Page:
So for Indie Licenses, once your project is approved, you’ll be provided with a license key marked ‘Purchased’, but that is valid until roughly your Pre-Production End Date. This lets us check in with you at that time to make sure that you still fit within the budget requirements of the license. If you confirm that you do, then a new license key will be provided that lasts up until just before your Release Date. If your budget has grown past the limit, then we’ll discuss licensing options with you. That Release Date window is our 2nd check-up to make sure the budget cap is still solid. And if you’re still under the budget limit, we’ll provide you with a ‘final’ key lasting about a year, so that you can release the game, working on extra content, etc. Again, if the budget grew, we’ll work with you to get a license in place that matches the budget and the game’s situation. At that Launch+1 Year timeframe, we’ll ping you again to see whether a) you’re still making content for the game and therefore need to build SoundBanks, and b) whether the budget has grown due to the success of the game and the extra content. At that point, we’ll either provide you with another year, upgrade you to a paid license if your budget grew past the limit, or let the key expire if you’re all done with the game.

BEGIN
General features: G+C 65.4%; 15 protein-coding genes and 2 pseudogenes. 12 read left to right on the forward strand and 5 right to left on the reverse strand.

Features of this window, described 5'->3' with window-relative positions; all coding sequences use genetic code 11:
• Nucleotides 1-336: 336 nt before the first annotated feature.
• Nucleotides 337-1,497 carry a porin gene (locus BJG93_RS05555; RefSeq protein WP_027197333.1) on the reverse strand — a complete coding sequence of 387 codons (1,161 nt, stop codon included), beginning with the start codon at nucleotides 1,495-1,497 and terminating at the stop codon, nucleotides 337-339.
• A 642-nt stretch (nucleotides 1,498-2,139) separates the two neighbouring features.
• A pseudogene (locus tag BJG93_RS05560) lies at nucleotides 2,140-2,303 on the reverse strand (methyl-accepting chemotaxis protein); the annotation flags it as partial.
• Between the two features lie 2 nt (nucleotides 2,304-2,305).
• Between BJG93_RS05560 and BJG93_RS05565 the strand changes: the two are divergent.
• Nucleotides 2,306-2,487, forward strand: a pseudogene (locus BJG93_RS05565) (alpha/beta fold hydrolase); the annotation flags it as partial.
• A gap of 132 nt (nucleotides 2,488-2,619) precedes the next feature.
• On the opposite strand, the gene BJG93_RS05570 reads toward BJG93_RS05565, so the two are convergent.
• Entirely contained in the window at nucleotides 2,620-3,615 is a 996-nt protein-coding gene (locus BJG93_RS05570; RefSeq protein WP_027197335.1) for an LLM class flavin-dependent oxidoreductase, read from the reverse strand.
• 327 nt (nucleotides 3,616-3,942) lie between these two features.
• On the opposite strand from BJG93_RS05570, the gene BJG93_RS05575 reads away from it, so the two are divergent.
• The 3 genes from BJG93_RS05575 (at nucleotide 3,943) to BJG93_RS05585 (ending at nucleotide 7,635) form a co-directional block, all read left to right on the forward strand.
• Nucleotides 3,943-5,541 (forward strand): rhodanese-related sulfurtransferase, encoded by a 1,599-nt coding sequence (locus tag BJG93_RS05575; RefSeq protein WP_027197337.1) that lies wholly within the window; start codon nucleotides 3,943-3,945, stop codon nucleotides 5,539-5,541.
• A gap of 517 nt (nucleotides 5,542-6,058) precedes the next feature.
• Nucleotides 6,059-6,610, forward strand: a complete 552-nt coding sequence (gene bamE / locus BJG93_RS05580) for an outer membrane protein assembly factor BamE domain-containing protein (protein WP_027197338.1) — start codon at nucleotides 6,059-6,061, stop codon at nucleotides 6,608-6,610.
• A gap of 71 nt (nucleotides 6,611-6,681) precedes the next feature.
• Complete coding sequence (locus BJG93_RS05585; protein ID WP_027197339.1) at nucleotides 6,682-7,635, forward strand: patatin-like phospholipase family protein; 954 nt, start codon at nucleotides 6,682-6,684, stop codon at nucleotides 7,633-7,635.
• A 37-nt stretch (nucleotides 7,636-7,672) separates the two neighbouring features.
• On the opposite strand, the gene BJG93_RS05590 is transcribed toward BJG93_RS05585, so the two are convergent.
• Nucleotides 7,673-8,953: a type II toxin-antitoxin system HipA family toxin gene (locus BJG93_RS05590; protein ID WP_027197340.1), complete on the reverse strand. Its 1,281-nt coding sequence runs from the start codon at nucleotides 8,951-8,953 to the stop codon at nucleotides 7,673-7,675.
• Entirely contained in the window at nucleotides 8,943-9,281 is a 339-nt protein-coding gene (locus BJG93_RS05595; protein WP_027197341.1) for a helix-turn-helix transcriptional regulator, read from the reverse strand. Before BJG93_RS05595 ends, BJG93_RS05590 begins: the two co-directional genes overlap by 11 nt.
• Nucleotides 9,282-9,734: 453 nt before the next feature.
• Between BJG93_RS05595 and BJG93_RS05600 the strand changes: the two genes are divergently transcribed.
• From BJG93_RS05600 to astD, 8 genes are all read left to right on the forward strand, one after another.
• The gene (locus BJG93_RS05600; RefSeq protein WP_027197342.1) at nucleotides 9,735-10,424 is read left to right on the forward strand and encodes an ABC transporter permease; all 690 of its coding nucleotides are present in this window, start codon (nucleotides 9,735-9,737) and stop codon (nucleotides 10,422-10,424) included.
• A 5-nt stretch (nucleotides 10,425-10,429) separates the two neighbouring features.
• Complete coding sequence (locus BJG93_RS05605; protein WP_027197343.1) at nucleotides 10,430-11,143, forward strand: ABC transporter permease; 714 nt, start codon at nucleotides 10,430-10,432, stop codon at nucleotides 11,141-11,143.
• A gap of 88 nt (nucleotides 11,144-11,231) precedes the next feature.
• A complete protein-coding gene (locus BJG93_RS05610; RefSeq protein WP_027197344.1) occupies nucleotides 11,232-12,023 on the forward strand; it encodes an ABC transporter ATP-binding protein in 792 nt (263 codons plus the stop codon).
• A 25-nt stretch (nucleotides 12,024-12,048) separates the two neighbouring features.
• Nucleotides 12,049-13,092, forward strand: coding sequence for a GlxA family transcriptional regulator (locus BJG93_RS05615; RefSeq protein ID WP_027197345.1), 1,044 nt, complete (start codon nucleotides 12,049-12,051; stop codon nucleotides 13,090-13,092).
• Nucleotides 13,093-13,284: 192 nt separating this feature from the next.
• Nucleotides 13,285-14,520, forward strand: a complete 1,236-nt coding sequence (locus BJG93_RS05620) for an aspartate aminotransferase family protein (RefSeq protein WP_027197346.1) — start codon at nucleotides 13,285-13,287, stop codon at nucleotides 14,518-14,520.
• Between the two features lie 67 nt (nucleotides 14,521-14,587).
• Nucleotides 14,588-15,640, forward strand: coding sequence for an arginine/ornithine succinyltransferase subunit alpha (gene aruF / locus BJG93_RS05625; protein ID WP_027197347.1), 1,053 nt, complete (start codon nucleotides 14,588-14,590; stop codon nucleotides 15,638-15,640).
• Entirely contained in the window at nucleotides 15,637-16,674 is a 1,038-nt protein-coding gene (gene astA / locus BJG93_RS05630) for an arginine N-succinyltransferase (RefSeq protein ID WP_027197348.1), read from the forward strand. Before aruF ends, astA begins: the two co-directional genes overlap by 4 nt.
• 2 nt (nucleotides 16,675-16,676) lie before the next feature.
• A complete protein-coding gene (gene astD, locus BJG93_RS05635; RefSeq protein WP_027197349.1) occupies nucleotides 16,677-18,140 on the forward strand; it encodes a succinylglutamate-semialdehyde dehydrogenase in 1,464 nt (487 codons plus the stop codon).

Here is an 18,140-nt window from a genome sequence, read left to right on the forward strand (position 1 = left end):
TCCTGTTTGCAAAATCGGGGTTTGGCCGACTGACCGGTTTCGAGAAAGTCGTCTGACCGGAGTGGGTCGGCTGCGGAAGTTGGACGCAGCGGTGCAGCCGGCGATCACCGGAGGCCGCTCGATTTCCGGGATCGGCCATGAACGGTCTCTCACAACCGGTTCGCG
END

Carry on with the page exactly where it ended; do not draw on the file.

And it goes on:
It may seem like a lot of hoops to jump through, but it is all important information for us to know who is doing what with the engine, for you to make sure that you have all of the legal coverage you need to use the tech you like, and overall it’s a small time-price to pay to get that free access to Wwise.
And that’s pretty much that! Never hesitate to ping us with questions about the licensing model at email@example.com. Or if you have a contact (especially after you register your project and it’s approved), you’ll have a ‘Contact your Audiokinetic Representative’ button on the project page that you can use to ask non-support questions.
It’s great to finally have a simple and clean license model for Indies, and we’ll keep working on listening to your feedback and adapting things as needed over time.
Until next time (where I’ll likely be focusing more on the non-Indies out there)!